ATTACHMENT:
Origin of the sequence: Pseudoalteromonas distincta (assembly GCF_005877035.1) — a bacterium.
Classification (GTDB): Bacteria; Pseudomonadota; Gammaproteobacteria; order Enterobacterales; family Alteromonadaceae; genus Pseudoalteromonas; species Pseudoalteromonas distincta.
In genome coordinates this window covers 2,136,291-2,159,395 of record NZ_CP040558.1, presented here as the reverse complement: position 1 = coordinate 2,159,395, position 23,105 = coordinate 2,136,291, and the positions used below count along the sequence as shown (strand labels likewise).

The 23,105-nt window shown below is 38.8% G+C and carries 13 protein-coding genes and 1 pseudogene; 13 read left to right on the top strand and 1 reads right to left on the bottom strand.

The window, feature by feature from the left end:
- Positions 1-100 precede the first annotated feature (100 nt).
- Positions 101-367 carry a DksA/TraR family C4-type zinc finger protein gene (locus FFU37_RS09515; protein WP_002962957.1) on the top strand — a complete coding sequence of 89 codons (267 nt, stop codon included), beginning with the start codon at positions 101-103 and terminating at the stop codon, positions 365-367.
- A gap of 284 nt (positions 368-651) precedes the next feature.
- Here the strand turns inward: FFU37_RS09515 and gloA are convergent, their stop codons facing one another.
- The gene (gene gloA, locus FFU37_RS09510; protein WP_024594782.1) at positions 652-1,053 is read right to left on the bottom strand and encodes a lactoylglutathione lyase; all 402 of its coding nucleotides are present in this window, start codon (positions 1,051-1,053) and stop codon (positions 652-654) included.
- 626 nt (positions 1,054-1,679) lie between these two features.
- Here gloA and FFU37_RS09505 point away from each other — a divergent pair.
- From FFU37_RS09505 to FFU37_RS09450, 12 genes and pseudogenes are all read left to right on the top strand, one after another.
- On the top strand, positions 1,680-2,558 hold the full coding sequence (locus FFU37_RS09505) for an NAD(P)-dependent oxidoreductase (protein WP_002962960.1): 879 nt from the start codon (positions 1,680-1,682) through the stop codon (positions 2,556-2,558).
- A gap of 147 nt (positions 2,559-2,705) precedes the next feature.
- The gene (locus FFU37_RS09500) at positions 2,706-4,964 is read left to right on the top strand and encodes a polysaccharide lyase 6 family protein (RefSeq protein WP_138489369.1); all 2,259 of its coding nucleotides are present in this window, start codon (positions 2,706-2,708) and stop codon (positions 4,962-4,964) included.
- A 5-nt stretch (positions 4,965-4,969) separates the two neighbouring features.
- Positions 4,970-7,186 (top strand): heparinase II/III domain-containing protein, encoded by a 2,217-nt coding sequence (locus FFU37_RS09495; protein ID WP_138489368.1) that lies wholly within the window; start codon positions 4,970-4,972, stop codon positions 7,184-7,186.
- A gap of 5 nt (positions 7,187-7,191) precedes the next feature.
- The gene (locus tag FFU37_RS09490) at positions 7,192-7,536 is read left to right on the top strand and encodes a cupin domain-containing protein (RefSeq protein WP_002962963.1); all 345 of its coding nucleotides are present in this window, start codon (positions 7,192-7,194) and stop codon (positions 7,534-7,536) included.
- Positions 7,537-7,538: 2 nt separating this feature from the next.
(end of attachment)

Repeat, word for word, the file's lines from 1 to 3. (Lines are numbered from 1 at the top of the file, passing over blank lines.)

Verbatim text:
Origin of the sequence: Pseudoalteromonas distincta (assembly GCF_005877035.1) — a bacterium.
Classification (GTDB): Bacteria; Pseudomonadota; Gammaproteobacteria; order Enterobacterales; family Alteromonadaceae; genus Pseudoalteromonas; species Pseudoalteromonas distincta.
In genome coordinates this window covers 2,136,291-2,159,395 of record NZ_CP040558.1, presented here as the reverse complement: position 1 = coordinate 2,159,395, position 23,105 = coordinate 2,136,291, and the positions used below count along the sequence as shown (strand labels likewise).